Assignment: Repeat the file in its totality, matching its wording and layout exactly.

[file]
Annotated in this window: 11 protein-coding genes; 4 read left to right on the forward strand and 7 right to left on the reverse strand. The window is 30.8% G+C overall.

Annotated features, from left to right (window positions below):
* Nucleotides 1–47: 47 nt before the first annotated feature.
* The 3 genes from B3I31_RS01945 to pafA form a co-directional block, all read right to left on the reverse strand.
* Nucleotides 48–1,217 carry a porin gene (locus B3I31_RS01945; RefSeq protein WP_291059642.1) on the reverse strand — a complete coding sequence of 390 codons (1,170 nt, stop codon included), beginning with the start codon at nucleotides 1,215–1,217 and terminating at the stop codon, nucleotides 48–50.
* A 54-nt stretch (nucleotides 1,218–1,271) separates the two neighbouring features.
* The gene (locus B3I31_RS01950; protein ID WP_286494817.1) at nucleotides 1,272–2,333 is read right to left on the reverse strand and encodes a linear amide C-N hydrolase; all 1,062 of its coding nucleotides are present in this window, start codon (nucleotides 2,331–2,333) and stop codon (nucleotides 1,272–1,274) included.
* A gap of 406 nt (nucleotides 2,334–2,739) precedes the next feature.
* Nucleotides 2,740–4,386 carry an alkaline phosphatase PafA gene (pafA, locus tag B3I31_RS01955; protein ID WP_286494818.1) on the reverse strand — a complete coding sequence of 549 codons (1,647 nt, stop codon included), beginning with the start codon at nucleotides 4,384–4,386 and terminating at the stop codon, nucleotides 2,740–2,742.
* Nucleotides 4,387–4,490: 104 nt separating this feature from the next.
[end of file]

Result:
Annotated in this window: 11 protein-coding genes; 4 read left to right on the forward strand and 7 right to left on the reverse strand. The window is 30.8% G+C overall.

Annotated features, from left to right (window positions below):
* Nucleotides 1–47: 47 nt before the first annotated feature.
* The 3 genes from B3I31_RS01945 to pafA form a co-directional block, all read right to left on the reverse strand.
* Nucleotides 48–1,217 carry a porin gene (locus B3I31_RS01945; RefSeq protein WP_291059642.1) on the reverse strand — a complete coding sequence of 390 codons (1,170 nt, stop codon included), beginning with the start codon at nucleotides 1,215–1,217 and terminating at the stop codon, nucleotides 48–50.
* A 54-nt stretch (nucleotides 1,218–1,271) separates the two neighbouring features.
* The gene (locus B3I31_RS01950; protein ID WP_286494817.1) at nucleotides 1,272–2,333 is read right to left on the reverse strand and encodes a linear amide C-N hydrolase; all 1,062 of its coding nucleotides are present in this window, start codon (nucleotides 2,331–2,333) and stop codon (nucleotides 1,272–1,274) included.
* A gap of 406 nt (nucleotides 2,334–2,739) precedes the next feature.
* Nucleotides 2,740–4,386 carry an alkaline phosphatase PafA gene (pafA, locus tag B3I31_RS01955; protein ID WP_286494818.1) on the reverse strand — a complete coding sequence of 549 codons (1,647 nt, stop codon included), beginning with the start codon at nucleotides 4,384–4,386 and terminating at the stop codon, nucleotides 2,740–2,742.
* Nucleotides 4,387–4,490: 104 nt separating this feature from the next.